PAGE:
EasyBCD offers a number of more-advanced features for power users. Be careful when modifying these options, as they may result in degraded PC performance or a non-booting PC. Make sure to always back up your EasyBCD settings before trying out new options.

Advanced options are set on a per-entry basis, and can be viewed or modified on the “Advanced Settings” page in EasyBCD. These options are split into 3 sections, based on how advanced the changes you’d like to make are:

Basic Options

These are the basic settings that one might be expected to modify on a routine basis for newly-added entries.

Renaming an Entry

As an alternative to renaming an entry the normal way, you can enter a new name here in the first textbox to rename a menu listing.

Setting the Locale

The bootloader language can be specified here. This is the text that is shown on the animated boot screen and the detailed text visible on the Advanced Boot Options dialog. Select the language you’d like to use from the drop-down and save changes for the effect to take.

Changing the Drive Letter

This option should be used with extreme caution, as it may render your entry non-working. You can use this to change the partition that this entry will be booted from. You should NOT change this option for Windows XP, Windows 9x, or Linux entries, where this is the drive letter of the EasyBCD configuration file and not the drive letter of the actual drive you’re booting into.

Advanced Options

The settings here cover more advanced features governing the behavior of the system after it boots. Choosing incorrect values here may result in degraded system performance and stability.

Safe Mode

This option can be used to create a Safe Mode entry that will launch Windows in the Safe Mode configuration of your choosing. This is an alternative to having to press F8 at boot time to view the Advanced Boot Options menu.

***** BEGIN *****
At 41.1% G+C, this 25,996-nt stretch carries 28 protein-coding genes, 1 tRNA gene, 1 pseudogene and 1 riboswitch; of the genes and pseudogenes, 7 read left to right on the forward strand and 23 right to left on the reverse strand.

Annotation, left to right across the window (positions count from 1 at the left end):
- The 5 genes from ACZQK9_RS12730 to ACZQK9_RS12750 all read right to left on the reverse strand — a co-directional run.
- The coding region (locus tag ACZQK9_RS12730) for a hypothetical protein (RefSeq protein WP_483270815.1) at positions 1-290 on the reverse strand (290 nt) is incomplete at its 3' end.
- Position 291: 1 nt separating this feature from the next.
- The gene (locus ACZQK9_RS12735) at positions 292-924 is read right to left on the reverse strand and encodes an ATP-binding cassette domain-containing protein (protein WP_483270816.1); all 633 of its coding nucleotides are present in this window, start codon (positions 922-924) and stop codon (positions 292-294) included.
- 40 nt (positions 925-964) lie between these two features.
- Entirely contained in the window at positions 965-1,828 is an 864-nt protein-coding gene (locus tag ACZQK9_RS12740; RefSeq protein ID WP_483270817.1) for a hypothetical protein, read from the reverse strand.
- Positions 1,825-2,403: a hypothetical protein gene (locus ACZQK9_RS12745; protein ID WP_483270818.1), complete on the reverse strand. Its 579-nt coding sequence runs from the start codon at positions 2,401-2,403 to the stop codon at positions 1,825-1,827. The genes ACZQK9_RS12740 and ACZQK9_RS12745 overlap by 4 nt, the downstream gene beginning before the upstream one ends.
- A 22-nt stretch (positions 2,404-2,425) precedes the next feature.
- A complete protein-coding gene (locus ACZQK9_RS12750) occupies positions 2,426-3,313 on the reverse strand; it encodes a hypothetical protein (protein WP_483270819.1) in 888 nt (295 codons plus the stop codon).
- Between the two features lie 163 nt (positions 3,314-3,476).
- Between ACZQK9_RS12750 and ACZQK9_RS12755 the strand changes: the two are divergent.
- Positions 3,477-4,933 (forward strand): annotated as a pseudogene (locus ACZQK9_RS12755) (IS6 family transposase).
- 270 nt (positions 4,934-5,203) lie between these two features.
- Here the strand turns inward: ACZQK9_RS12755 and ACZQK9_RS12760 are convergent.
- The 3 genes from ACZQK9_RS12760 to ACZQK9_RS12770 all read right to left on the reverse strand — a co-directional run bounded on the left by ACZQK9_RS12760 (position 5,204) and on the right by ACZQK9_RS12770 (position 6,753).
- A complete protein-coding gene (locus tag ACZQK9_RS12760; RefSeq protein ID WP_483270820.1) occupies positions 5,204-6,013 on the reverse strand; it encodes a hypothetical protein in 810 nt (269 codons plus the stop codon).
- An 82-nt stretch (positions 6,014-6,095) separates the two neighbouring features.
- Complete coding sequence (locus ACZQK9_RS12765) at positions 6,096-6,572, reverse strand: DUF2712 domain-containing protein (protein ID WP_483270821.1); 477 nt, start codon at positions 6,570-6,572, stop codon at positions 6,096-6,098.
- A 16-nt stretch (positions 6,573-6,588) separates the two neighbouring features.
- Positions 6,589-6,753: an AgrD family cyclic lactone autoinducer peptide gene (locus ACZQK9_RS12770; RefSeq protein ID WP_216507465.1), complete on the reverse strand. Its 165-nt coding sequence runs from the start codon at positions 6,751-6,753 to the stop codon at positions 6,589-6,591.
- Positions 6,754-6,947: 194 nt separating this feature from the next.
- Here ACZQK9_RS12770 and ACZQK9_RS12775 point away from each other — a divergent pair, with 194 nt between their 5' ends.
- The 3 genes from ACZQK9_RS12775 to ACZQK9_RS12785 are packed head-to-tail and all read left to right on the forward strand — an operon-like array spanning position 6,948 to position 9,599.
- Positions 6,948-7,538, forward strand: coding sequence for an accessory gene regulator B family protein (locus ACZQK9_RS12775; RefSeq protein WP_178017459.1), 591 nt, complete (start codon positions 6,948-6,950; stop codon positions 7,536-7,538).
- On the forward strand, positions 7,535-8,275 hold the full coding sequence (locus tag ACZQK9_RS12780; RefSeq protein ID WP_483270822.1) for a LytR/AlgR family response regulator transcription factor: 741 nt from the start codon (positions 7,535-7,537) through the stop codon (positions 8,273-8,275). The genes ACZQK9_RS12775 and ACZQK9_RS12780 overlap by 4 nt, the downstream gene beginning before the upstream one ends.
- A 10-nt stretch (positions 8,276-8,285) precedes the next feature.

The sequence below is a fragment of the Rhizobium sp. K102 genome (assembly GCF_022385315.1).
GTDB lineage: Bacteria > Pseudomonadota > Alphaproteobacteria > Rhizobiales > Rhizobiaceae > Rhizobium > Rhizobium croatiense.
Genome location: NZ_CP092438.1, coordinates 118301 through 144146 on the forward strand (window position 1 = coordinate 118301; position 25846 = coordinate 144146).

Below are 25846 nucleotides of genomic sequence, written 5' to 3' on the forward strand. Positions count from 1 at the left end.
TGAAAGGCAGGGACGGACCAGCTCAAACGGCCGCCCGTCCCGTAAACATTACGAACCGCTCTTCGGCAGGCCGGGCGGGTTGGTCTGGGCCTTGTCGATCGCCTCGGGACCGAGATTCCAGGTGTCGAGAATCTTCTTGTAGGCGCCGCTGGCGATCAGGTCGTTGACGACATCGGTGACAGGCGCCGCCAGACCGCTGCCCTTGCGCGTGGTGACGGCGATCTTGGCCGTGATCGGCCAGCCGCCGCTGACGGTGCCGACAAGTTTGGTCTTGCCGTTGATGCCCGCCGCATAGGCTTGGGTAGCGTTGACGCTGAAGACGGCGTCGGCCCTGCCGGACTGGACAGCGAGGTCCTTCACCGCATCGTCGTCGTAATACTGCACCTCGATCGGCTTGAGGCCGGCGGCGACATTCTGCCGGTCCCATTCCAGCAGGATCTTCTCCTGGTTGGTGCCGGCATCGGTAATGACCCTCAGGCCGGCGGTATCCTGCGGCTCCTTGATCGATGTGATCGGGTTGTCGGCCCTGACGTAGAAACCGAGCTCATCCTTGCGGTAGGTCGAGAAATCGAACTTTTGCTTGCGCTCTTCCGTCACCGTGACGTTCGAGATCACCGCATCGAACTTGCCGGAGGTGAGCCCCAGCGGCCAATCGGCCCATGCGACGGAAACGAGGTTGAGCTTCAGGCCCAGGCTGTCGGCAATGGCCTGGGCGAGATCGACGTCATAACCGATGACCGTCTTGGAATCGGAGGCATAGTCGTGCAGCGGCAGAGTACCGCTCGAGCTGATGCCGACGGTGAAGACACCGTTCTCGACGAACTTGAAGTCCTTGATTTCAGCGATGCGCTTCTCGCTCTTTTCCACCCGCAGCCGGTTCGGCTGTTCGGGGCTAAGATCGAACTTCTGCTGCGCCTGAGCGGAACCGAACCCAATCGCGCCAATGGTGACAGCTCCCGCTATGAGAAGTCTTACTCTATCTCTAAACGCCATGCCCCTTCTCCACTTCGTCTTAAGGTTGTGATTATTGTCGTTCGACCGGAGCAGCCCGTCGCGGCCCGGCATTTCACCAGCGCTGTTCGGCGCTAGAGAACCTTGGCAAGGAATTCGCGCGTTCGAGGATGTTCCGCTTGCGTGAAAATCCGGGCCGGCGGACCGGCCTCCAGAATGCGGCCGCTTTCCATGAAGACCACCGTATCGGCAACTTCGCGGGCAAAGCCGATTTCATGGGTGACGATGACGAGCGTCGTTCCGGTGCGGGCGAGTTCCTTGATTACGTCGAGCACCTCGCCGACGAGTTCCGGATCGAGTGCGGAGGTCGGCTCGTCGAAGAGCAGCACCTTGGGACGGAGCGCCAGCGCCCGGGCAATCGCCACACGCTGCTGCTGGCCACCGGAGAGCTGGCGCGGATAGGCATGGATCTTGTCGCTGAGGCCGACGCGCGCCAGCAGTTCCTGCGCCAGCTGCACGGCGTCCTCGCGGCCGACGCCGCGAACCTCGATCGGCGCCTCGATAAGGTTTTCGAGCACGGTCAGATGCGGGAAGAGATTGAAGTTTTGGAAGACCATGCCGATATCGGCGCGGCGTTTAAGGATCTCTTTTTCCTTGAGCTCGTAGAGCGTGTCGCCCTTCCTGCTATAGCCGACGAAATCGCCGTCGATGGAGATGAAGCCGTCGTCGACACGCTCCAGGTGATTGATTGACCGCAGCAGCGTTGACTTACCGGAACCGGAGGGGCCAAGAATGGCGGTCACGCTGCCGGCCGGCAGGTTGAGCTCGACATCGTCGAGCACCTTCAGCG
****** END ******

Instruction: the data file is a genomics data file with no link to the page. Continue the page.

There are a few different options that may selected here:

  • Normal: the default option
  • Safe Mode: standard safe mode
  • Safe Mode w/ Networking: safe mode with networking enabled, useful for downloading repair tools online
  • Command Line/Alternative Shell: this option launches safe mode with the command line instead of Windows Explorer
  • Basic VGA: runs Windows in basic VGA mode, usually only used when graphics drivers have been corrupted
  • Active Directory Repair: loads a Windows Server 2008 Active Directory server in repair mode.

PAE Support

The PAE option determines whether Physical Address Extension will be either automatically determined, forced on, or forced off. PAE is used to extend the virtual memory for applications past the 32-bit addressing mode.

NoExecute

The NoExecute option (also known as DEP or Data Execution Prevention) is a hardware security feature that may prevent rogue code from being launched due to buffer overrun errors and the like.

  • OptIn: On for certain applications (whitelist)
  • OptOut: Off for certain applications (blacklist)
  • Always On: DEP is enabled for all applications
  • Always Off: DEP is disabled for all applications

Allow installation of unsigned drivers

This option attempts to enable the installation of unsigned drivers on Windows Vista/7 64-bit editions. It’s highly not recommended to enable this unless you’re sure you want to install 3rd party drivers that haven’t been authenticated by Microsoft/Verisign. This won’t work with boot-time kernel drivers, for which there is no known workaround on Windows Vista and up at this time.

Developer Options

These options may come in handy for both user-mode and kernel-mode developers alike, and are probably useless for most end users.

Run Windows in Kernel-Debug Mode

Used to enable attaching of a debugger to the Windows kernel for driver development

Run in SOS mode

Windows will show detailed startup progress instead of the animated boot logo. Used to see drivers as they are loaded.

Deduct xx MB from physical memory

Limits the memory available to Windows to a certain amount. Used to test behavior in low-memory environments, or to work around buggy applications.

Limit Windows to xx CPUs

On multi-core machines (physical and virtual, alike), this option is used to restrict Windows to a certain number of cores.